Tower bell optical sensors
This section describes a tower bell sensor design that uses infrared photocells to detect when the bell would normally ring and to signal this to Abel.
There are three components in the optical sensor: the sensor head itself, which is mounted on the bell frame next to the wheel; reflectors mounted on the wheel; and an interface box which contains the electronics necessary to connect the sensor head to the PC running Abel.
Tower bell sensor circuit
The circuit diagram for the sensor head is shown above. The sensor comprises an infrared light emitting diode (LED) with its associated series resistor, and an infrared phototransistor. These components are built into a small box as shown below, with the optical components arranged so that the light from the LED will shine out of one hole drilled into the case, and so that reflected light can shine on the phototransistor through another hole in the case. Within the case itself, the components should be shielded optically. You may like to put some red plastic over the holes, to help prevent spurious signals due to stray reflections.
Suggested types for the optical components are given in the diagram above. If these or similar components are used, then the 150 ohm series resistor will allow a supply voltage of up to 9 volts to be used; however, with the interface circuit described below, the sensor will work quite adequately on just 5 volts.
Arrangement of optical components within sensor head
The sensor head is connected to the PC running Abel via the interface circuit shown below. This circuit is required both to amplify the signal from the sensor, and to stretch the signal pulse so that it is long enough for Abel to see it. The variable resistor VR1 will allow the length of the signal pulse to be adjusted from approximately 20 mS to about 540 mS. Or, you can use a fixed resistor to give you a signal pulse of about 50ms.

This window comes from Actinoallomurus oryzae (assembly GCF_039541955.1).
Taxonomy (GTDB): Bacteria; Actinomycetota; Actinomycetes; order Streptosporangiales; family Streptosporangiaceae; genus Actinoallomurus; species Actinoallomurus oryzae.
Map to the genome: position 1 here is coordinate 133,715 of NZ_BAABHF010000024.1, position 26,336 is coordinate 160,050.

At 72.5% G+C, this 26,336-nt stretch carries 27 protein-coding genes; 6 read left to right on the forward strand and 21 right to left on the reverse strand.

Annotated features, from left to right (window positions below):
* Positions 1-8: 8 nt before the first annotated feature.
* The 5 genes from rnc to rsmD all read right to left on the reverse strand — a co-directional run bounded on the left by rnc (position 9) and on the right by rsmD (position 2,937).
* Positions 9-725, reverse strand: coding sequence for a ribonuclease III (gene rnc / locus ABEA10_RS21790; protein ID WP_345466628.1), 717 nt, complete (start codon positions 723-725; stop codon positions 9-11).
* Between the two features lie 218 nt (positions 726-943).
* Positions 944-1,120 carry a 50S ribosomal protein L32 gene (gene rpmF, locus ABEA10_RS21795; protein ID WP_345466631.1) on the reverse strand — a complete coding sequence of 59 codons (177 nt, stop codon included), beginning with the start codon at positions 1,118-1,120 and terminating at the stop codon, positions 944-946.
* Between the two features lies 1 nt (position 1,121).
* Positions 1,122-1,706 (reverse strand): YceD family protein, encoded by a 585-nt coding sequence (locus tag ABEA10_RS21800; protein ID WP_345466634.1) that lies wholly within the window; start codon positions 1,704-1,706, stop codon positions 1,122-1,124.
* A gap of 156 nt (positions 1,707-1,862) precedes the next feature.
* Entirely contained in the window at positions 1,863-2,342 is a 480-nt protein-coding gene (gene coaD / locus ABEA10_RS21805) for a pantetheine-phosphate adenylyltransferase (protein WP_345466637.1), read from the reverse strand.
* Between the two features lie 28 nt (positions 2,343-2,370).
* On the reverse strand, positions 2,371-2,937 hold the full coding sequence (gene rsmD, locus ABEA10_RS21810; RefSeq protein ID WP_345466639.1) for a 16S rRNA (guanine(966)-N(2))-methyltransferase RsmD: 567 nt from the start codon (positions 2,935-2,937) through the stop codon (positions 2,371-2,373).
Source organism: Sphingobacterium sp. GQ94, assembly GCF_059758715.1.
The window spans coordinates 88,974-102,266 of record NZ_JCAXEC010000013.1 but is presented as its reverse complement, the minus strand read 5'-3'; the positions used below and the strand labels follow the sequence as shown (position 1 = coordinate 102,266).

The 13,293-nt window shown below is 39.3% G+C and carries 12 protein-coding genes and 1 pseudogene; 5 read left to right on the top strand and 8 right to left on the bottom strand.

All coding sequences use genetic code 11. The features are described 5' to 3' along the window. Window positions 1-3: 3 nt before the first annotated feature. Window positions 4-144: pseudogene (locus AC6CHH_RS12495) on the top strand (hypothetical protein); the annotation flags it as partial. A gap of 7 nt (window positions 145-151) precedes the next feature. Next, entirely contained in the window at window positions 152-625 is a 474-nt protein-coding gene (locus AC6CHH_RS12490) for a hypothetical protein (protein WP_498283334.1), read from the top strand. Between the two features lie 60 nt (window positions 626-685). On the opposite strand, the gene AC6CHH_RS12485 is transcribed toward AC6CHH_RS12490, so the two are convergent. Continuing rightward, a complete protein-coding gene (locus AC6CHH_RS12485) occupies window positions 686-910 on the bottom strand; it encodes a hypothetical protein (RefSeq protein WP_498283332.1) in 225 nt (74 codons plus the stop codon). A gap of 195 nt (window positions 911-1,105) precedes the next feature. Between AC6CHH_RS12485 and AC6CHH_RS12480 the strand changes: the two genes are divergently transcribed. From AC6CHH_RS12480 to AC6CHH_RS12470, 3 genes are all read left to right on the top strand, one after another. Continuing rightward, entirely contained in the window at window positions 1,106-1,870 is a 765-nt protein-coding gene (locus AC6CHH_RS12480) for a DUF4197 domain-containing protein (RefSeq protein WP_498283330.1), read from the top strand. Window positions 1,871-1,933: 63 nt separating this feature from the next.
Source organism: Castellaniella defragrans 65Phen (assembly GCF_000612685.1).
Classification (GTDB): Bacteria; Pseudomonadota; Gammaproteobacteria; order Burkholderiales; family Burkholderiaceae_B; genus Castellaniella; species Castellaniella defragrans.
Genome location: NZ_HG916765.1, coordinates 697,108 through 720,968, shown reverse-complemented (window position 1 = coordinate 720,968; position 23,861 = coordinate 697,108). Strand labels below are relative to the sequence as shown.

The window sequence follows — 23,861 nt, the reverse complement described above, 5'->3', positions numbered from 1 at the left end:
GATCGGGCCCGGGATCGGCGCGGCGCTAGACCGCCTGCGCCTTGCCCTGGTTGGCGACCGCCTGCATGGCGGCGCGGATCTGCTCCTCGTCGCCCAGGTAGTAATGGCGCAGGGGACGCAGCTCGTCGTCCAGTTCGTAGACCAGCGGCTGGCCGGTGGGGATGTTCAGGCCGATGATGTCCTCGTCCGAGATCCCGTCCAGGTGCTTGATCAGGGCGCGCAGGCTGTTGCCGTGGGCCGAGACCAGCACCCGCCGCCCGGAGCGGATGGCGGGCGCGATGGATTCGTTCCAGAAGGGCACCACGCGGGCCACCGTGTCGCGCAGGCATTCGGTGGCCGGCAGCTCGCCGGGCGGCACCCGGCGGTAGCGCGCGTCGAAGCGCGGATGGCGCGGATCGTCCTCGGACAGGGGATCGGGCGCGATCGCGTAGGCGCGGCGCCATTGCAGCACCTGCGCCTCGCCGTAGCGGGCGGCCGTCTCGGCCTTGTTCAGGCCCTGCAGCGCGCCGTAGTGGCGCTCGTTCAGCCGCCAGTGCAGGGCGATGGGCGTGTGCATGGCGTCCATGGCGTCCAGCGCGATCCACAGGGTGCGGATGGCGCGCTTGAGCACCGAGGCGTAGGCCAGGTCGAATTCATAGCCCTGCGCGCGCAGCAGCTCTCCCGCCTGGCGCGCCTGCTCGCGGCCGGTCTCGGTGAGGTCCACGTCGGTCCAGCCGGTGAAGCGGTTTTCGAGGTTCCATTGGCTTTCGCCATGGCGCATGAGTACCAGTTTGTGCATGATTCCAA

Tower bell interface circuit
One sensor head and associated interface circuit will be needed for each bell that is to be connected to Abel. It is most convenient to build all the interface circuits into a single unit that can be sited in the ringing chamber near the computer. A single cable run with the appropriate number of cores can then be run up to the belfry.
The output of the interface circuit can be connected to any of the four input signals described in Connecting bells using the serial port, and the sensor earth should connect to the GND pin. Then configure Abel as described in How to configure Abel to use bell sensors and check that the program can detect the signals from your sensor.
The diagram below shows where to mount the sensor head with respect to the bell: it is usually positioned on the frame next to the wheel, on the pulley side of the bell. You can use either one or two reflectors. If you use one reflector, you mount it immediately in front of the sensor when the bell is down and hanging level; in this case, you will need to configure Abel to use software delays to ensure the bell strikes at the correct time. If you use two reflectors, the diagram shows the approximate positions to mount them. Aluminium foil, or the yellow highly-reflective material used by cyclists is suitable for reflectors. The position shown for these reflectors is only approximate: you may find that the positions need to be adjusted slightly to correct any odd-struckness.
Position of reflectors and sensor head